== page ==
The Voice of the Bellwood-Antis Student Body

The BluePrint

The Voice of the Bellwood-Antis Student Body

The BluePrint

The Voice of the Bellwood-Antis Student Body

The BluePrint

Recognizing signs of suicide

Kate Wallace
In light of recent events, learn about how to help a loved one struggling with suicide.

Last month, the unthinkable happened when a student at nearby Tyrone Area High School took his own life.

In light of this tragic event, it is important to learn what signs to look for to prevent someone from taking their own life.

Anna Young, Bellwood’s school social worker, reached out and answered some questions on how to prevent suicide.

What are warning signs for suicidal behavior?

According to Young, the most prominent warning signs are the following:

  • Withdrawing from family and friends
  • Losing interest in activities
  • Increased alcohol or drug use
  • Giving away possessions
  • Expressing anger or overwhelming sadness
  • Recent suicide attempts

“People considering suicide may talk about death or suicide often,” commented Young. “They may even joke about suicide. Many people considering suicide are struggling with intense feelings of sadness, hopelessness, or worthlessness.”

How do we help somebody struggling with thoughts to take their life?

“Talking about suicide may feel uncomfortable or scary, but having a caring conversation with a person considering suicide is one of the best ways to help,” Young shared on how to approach the situation.

Her tips to a conversation about suicide include the following:

  • Ask them if they are okay and if they are considering suicide
  • Ask them if they have a suicide plan
  • Avoid dismissing their feelings, telling them to be strong, or referring to suicide as selfish or weak
  • Let the person know that they matter and you care
  • Talk to them in a non-judge mental way and validate their feelings
  • Let them know there is help available

Young also commented on a myth about suicide. “It is a common misconception that talking to a suicidal person about suicide will increase the chance that they will act on suicidal thoughts.”

Who can we tell if we know somebody is planning on taking their own life?

“If you believe someone you know is considering or planning suicide, you should always talk to a trusted adult right away,” stated Young on what to do if you know somebody is suicidal. “If you are in school, you should let a school counselor, social worker, or principal know right away.”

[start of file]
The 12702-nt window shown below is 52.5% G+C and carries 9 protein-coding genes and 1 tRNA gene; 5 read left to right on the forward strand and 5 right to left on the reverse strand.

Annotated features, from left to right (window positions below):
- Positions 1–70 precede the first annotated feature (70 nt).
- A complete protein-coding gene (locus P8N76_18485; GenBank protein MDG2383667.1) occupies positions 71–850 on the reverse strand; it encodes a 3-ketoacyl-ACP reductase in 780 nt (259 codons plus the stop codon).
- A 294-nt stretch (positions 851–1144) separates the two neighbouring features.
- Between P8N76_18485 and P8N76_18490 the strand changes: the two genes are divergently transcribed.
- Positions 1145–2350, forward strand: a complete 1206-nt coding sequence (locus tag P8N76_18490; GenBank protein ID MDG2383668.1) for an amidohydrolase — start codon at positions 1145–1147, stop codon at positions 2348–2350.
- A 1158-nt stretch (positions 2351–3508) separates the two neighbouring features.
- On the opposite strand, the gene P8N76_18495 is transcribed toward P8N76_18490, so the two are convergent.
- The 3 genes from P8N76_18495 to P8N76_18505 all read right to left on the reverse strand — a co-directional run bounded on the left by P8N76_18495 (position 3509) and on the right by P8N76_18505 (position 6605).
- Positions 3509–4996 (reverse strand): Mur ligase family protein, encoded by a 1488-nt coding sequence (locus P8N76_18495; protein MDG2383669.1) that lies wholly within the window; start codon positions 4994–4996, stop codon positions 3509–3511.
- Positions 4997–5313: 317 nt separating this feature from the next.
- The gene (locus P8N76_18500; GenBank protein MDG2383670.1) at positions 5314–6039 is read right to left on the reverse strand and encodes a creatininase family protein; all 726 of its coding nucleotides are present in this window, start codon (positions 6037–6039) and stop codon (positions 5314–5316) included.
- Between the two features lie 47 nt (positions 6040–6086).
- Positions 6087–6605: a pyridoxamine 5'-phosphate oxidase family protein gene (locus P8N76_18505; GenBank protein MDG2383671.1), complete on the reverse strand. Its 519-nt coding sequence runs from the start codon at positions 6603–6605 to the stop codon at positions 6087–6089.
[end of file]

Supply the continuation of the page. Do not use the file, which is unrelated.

“Many people are afraid to tell someone that their friend or family member is considering suicide because they do not want to break the person’s trust,” she also said, “but you could be saving their life.”

Who can we talk to if we are struggling with suicidal thoughts?

“If you are experiencing suicidal thoughts you should talk to a trusted adult at home or at school. At school, you can talk to any staff member or teacher that you feel comfortable with,” said Young on how to help.

“It can be difficult to share your feelings and it takes a lot of courage but you should know that many people struggle with depression and suicidal thoughts. Seeking help is brave and your life is worth it,” Young stated.

BAHS has posters with different crisis hotlines throughout the halls. Call a hotline if you need help. (Kate Wallace)

The CDC (Center for Disease Control and Prevention) developed the Suicide Prevention Resource for Action, which lists strategies to prevent suicide. The list is made up of three parts: strategies, approaches, and policies, programs, and practices.

Strategies the prevention recourse mentions include:

  • Create protective environments
  • Identify and support people at risk
  • Improve access and delivery of suicide care
  • Lessen harms and prevent future risks
  • Promote healthy connections
  • Strengthen economic supports
  • Teach coping and problem-solving skills

If you experience distress due to mental-health or are concerned about somebody who may, contact the local Crisis center at UPMC Altoona, or download the Columbia Protocol app which will give you a quick suicide screening and contact information for local crisis resources.

Another option is to call the Suicide and Crisis Lifeline at 988, or chat with them here. All calls and texts are confidential and free, and are handled by trained crisis workers. Learn more about the Lifeline on their website.

Leave a Comment
More to Discover
About the Contributor
Kate Wallace
Kate Wallace, Staff Writer
Kate Wallace Grade 12 Years in Blueprint: 2 What do you hope to do this year: I hope to apply to Penn State and keep my grades up in school. Outside activities: Hiking and baking for my family. Why did you take Blueprint: I have always had a passion for writing, and I want to be involved with my school.  

Comments (0)

All The BluePrint Picks Reader Picks Sort: Newest

Your email address will not be published. Required fields are marked *